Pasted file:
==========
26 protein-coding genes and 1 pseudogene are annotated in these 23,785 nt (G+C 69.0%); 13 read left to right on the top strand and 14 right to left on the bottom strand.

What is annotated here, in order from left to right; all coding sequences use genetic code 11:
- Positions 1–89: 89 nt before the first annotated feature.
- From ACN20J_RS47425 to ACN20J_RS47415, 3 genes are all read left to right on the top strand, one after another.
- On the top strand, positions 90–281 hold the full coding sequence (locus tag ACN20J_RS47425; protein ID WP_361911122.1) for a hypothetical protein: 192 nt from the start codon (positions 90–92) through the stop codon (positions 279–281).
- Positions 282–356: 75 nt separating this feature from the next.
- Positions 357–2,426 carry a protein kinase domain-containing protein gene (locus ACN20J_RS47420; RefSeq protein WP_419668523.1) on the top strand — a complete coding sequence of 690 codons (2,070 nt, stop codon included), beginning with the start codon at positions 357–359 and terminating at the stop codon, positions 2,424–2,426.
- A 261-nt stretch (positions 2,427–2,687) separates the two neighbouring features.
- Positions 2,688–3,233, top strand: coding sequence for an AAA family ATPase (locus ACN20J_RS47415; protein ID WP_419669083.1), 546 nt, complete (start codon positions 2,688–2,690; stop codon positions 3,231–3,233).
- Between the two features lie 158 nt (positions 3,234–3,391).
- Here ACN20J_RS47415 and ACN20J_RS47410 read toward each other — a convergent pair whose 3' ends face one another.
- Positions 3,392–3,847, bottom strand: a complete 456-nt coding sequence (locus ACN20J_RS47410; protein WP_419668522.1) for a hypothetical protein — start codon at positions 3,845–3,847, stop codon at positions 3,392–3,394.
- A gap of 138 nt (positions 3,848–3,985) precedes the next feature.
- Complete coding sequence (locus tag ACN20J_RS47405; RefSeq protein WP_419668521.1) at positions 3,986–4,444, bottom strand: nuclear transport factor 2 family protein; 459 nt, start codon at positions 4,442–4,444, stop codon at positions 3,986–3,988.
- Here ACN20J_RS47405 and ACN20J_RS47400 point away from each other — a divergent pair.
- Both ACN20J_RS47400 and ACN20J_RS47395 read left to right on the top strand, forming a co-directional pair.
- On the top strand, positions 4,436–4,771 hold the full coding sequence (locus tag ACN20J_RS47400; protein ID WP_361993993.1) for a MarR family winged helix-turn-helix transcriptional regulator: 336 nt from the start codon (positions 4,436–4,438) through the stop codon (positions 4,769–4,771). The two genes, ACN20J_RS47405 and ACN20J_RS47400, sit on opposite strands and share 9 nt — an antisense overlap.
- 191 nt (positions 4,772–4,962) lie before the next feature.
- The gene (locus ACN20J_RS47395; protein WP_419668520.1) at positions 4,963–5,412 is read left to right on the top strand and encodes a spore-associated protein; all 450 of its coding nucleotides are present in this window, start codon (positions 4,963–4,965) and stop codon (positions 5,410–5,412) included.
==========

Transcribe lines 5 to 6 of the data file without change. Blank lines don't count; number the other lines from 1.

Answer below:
- On the top strand, positions 90–281 hold the full coding sequence (locus tag ACN20J_RS47425; protein ID WP_361911122.1) for a hypothetical protein: 192 nt from the start codon (positions 90–92) through the stop codon (positions 279–281).
- Positions 282–356: 75 nt separating this feature from the next.